Margival – Ammunition Storage 1

For hundreds of years limestone has been mined in the Picardie region. In the First World War the quarries north of Soissons happened to be exactly in the area of the Western Front. The quarries became useful shelters for military units and artillery, but also good places to hide important facilities like hospitals and canteens from the battlefields. In World War Two some of these quarries in the Margival area were put to use again. They became part of one of Hitler’s headquarters: ‘Führerhauptquartier Wolfsschlucht 2’.


In 1914 the Western Front was created by the German forces by invading Luxembourg and Belgium, but the advance grinded to a halt by the first Allied victory: the Battle of the Marne. It resulted in the horrifying trench war on a front that essentially didn’t shift for four years. After the war, an area of more than 1,200 m³ was proclaimed inhabitable by the French government. It was called the ‘zone rouge’ (red zone). The area was too damaged, there were too many human remains and millions of unexploded explosives still in the fields. Housing, farming and forestry were strictly forbidden in this area. Over the years the prohibiton area became a lot smaller and most of the destroyed towns got permission to rebuild, but the scars of the battle are stil prominent. 

In World War Two the Margival area was greatly fortified by the German forces to become one of Hitler’s headquarters, ‘Führerhauptquartier Wolfsschlucht 2’. A huge amount of bunkers and artillery had to provide a safe haven for Hitler and his staff. The original plan was to lead Operation Seelöwe (the invasion of the United Kingdom) from this complex, but in the end Hitler only visited the complex once for two days.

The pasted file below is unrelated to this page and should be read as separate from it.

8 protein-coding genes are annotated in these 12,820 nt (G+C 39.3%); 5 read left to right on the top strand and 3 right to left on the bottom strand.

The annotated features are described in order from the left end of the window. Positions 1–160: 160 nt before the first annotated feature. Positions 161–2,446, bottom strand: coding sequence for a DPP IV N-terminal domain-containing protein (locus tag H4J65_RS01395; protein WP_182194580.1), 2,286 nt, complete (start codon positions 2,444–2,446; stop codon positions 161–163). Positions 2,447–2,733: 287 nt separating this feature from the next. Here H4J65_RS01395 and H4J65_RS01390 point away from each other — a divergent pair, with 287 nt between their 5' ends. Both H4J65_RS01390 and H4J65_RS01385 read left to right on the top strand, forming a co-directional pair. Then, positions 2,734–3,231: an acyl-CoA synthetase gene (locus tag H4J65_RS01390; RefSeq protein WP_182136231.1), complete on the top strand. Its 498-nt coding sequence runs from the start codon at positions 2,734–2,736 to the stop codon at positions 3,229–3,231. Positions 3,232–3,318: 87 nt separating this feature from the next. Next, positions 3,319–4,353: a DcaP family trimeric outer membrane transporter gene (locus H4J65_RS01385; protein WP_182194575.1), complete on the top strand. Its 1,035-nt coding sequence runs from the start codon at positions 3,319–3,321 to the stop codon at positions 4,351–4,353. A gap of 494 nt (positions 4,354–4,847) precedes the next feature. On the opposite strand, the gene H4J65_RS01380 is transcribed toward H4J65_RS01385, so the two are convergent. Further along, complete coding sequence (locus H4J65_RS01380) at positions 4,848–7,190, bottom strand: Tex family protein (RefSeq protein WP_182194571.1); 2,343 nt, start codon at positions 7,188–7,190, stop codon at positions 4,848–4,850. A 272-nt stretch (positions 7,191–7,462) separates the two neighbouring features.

The limestone quarries that became part of the Führerhauptquartier usually got their entrances fortified with concrete as these were the weak spots. The limestone is known for it’s strength. Most of the old quarry tunnels are about four metres high and four metres wide, but there are sections that are up to eight metres wide that still remain stable up to this day. This made the quarries ideal places for storage and the accommodation of troops. The traces of both world wars left in the quarries is what makes them so special.

In the area two extensive quarries were used for the storage of ammunition. This one is situated under a small town. It has four entrances, three of which are situated in a cliff on the edge of the town. These were fortified and well camouflaged. The fourth is a climbing shaft that ends up somewhere in the town but the exact location isn’t known. The quarry also had an emergency exit which was never completely finished. A part of the quarry had a narrow-gauge railway for the transportation of the ammunition. The ammunition itself was stored on platforms to prevent damage by ground moisture. In the same cliff two smaller quarries are also fortified and used, but they are not accessible nowadays.

(not a full 360° panorama this time, only partial)